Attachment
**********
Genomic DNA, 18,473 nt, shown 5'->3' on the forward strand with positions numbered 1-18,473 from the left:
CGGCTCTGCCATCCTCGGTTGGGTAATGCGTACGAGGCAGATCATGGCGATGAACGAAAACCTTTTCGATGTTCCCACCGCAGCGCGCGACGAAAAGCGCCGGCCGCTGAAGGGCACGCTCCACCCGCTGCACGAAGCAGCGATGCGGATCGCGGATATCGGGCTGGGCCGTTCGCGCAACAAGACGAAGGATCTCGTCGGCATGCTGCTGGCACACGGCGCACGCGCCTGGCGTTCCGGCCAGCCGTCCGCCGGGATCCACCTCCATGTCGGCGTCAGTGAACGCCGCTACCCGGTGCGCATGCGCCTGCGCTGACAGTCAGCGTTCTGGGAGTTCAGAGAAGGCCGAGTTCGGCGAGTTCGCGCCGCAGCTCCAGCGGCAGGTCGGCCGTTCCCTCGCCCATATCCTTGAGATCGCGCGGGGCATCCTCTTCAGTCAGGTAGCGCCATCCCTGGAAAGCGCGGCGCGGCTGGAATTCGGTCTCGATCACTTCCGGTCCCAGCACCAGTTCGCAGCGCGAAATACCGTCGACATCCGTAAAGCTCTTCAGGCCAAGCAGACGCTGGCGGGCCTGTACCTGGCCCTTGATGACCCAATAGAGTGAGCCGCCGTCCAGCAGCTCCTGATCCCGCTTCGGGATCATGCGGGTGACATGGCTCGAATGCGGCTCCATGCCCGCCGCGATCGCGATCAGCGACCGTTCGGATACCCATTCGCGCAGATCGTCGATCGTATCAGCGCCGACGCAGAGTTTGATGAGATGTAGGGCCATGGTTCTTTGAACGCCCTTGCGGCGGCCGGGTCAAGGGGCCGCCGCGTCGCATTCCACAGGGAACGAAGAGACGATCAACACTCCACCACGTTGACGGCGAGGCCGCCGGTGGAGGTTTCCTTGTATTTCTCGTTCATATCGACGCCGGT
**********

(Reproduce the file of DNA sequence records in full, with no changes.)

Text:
Genomic DNA, 18,473 nt, shown 5'->3' on the forward strand with positions numbered 1-18,473 from the left:
CGGCTCTGCCATCCTCGGTTGGGTAATGCGTACGAGGCAGATCATGGCGATGAACGAAAACCTTTTCGATGTTCCCACCGCAGCGCGCGACGAAAAGCGCCGGCCGCTGAAGGGCACGCTCCACCCGCTGCACGAAGCAGCGATGCGGATCGCGGATATCGGGCTGGGCCGTTCGCGCAACAAGACGAAGGATCTCGTCGGCATGCTGCTGGCACACGGCGCACGCGCCTGGCGTTCCGGCCAGCCGTCCGCCGGGATCCACCTCCATGTCGGCGTCAGTGAACGCCGCTACCCGGTGCGCATGCGCCTGCGCTGACAGTCAGCGTTCTGGGAGTTCAGAGAAGGCCGAGTTCGGCGAGTTCGCGCCGCAGCTCCAGCGGCAGGTCGGCCGTTCCCTCGCCCATATCCTTGAGATCGCGCGGGGCATCCTCTTCAGTCAGGTAGCGCCATCCCTGGAAAGCGCGGCGCGGCTGGAATTCGGTCTCGATCACTTCCGGTCCCAGCACCAGTTCGCAGCGCGAAATACCGTCGACATCCGTAAAGCTCTTCAGGCCAAGCAGACGCTGGCGGGCCTGTACCTGGCCCTTGATGACCCAATAGAGTGAGCCGCCGTCCAGCAGCTCCTGATCCCGCTTCGGGATCATGCGGGTGACATGGCTCGAATGCGGCTCCATGCCCGCCGCGATCGCGATCAGCGACCGTTCGGATACCCATTCGCGCAGATCGTCGATCGTATCAGCGCCGACGCAGAGTTTGATGAGATGTAGGGCCATGGTTCTTTGAACGCCCTTGCGGCGGCCGGGTCAAGGGGCCGCCGCGTCGCATTCCACAGGGAACGAAGAGACGATCAACACTCCACCACGTTGACGGCGAGGCCGCCGGTGGAGGTTTCCTTGTATTTCTCGTTCATATCGACGCCGGT